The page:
By Steve Doak, Senior Estimator
Picture a construction project. What comes to mind? Concrete trucks pouring foundations? Tower cranes moving steel into place? Maybe masons laying the building’s brick exterior? There’s a lot of critical tasks that go into building a project and in our industry, we tend to focus on going vertical. That’s why we celebrate topping out. It’s a major milestone on the road to completion. But there’s a lot of work that has to be done long before we can go vertical, and it’s one of the most expensive yet commonly underestimated phases of construction.
In a recent blog, we discussed seven factors that can make your project more expensive. One of those is site conditions. Sitework itself is expensive, but what can cause budgets to skyrocket is when the full scope of sitework isn’t planned and accounted for in the initial budget. There are a lot of unknowns when it comes to a site and without a full investigation coordinated between the owner, design team, and contractor, those unknowns can cost your project a lot of money. Here are 4 variables that impact the cost of sitework:
1. Subsurface Conditions
A geotechnical report is the first step to managing the costs associated with sitework. First, it will reflect what kind of soil conditions are present on site. Are the soils suitable for use as fill? Are they moisture sensitive? Will they require chemical stabilization or conditioning? But there’s a lot more your contractor needs to know about what’s going on below grade. Is there rock that will increase the cost of excavation and/or utility installation? Are any of the onsite soils potentially contaminated or hazardous? Are there any potential pits or sinkholes lurking under the surface? What about ground water? Will a perimeter dewatering system be required, or can water be managed by normal sump and pump methods? All of those issues and the work required to resolve them, should be fully addressed in the budget as it’s being developed.
2. The Right Foundation
Once you understand what kind of site conditions you’re dealing with, next you should determine what kind of foundations your building needs. This is a perfect example of how bringing your contractor in to work closely with the design team can save your project money. Can onsite soils be compacted sufficiently to support your building? Or will it require a deep foundation system? Changes in foundation systems can mean an increase in cost. Early evaluation of potential foundation systems could make the difference between being under or over budget.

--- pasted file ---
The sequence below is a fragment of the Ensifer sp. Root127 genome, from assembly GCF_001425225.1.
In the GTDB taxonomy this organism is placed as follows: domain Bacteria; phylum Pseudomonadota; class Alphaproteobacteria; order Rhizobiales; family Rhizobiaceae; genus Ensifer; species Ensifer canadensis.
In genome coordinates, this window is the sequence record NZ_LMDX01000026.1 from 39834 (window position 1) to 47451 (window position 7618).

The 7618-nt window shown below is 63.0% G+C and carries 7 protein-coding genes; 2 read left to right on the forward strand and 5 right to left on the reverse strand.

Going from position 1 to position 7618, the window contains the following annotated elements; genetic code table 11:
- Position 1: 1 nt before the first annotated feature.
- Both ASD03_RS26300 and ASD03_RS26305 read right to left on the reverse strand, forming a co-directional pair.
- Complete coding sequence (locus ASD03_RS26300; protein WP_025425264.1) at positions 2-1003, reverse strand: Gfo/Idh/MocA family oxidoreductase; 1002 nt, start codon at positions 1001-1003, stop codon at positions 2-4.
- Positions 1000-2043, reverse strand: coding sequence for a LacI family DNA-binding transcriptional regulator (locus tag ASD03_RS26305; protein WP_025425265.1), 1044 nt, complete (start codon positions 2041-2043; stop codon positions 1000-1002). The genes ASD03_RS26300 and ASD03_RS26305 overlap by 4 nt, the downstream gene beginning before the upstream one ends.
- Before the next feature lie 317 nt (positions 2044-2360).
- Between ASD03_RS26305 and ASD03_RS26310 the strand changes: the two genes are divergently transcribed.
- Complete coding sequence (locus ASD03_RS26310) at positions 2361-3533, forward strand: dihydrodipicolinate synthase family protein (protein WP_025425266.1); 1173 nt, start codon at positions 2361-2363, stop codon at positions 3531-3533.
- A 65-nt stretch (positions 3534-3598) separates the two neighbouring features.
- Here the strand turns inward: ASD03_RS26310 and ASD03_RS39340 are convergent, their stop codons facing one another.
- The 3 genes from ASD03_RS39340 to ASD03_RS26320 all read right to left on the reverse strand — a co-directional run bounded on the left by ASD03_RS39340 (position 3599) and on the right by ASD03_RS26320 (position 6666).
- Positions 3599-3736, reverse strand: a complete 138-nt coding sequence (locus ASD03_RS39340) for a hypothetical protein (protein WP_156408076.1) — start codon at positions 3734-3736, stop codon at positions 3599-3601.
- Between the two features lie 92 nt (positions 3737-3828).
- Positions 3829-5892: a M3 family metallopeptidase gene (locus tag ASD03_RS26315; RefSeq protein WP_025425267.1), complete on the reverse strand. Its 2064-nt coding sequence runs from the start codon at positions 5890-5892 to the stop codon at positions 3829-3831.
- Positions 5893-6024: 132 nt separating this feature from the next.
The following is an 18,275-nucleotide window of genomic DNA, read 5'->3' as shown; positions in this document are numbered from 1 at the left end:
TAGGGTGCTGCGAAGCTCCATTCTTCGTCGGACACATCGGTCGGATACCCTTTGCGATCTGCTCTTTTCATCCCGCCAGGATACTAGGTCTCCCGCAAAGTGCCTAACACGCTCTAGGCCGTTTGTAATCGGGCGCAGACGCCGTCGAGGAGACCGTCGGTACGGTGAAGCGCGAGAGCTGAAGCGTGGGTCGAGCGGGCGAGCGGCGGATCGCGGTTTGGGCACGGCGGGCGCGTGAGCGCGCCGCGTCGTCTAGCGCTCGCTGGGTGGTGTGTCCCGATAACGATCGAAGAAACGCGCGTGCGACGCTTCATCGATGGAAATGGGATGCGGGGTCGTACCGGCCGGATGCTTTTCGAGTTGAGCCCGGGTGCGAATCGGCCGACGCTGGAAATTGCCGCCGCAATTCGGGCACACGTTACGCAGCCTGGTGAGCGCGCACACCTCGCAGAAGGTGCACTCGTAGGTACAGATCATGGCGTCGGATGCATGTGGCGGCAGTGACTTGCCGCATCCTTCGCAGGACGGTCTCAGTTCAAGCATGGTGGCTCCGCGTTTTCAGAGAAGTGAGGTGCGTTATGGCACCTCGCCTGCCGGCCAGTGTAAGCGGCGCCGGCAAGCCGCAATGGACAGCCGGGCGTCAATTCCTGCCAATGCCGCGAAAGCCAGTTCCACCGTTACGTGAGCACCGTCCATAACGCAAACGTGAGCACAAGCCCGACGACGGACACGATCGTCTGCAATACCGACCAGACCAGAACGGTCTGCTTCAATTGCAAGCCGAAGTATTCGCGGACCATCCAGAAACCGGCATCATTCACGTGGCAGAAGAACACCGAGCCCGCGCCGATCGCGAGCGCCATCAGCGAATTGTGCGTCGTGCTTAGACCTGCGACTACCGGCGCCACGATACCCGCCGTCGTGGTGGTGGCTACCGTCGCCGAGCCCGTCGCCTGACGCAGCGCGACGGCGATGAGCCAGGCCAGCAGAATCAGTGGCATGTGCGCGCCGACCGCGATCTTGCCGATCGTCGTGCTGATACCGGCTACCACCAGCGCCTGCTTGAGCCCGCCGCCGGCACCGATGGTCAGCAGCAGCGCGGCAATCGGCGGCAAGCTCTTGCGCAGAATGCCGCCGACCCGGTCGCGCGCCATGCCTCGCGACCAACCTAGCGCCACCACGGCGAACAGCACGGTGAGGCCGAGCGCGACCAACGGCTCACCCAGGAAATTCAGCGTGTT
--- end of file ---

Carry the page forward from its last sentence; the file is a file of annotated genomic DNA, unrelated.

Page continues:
3. Specialized Sitework
There’s a lot of unique site conditions that could require additional work. If that work isn’t accounted for in your budget, it can derail it fast. On a project we’re working on now, the unstable soil required deep dynamic compaction across 40 acres of the site. In addition, a significant amount of contaminated soil had to be treated and cleaned in alignment with EPA standards. Fortunately, our client was aware of the extensive sitework requirements and brought us, their engineer, and design team in early to collaborate, plan, and manage the work.
4. Labor Costs
We’ve talked a lot about how the labor shortage is impacting construction costs, and sitework is no different. On a recent project in downtown Nashville, the initial design came in way over budget. By the time the architect completed a redesign, site costs in Nashville had skyrocketed. In this instance, since we couldn’t change the increase in site costs, we found a way to create savings in other ways. One of the most expensive factors of excavating and grading in a downtown area is the cost of hauling materials to and from the site. We worked with our site contractor to find a way to waste materials onsite in an undeveloped part of the property. Excess material, will be spread, compacted, and developed into an attractive grassy area for the development. By eliminating the need to haul materials away from the site, we were able to maintain our site budget and keep the design moving forward so construction could start on schedule.
Sitework is expensive. But most of the expense can be planned and accounted for if your contractor is on board early. In contrast, a past project where we were added to the team after the initial program budget was established, developed a major hurtle when we completed our first design development estimate. The program site costs had been initially set at $1 million while, due to unanticipated site conditions, our design development budget came in closer to $2 million. At that point, the only thing we could do to help our client’s budget is value engineer the design and cut costs to the actual building. If we had been involved earlier in the design phase, we could have done a full investigation of the site and thoroughly evaluated site development costs, so that a more accurate site estimate could have been included in the budget from the beginning — saving our client time and money and preventing unpleasant surprises later in the project. Click here, to read a case study on a project where we helped our client manage extensive sitework for a massive 102-acre site.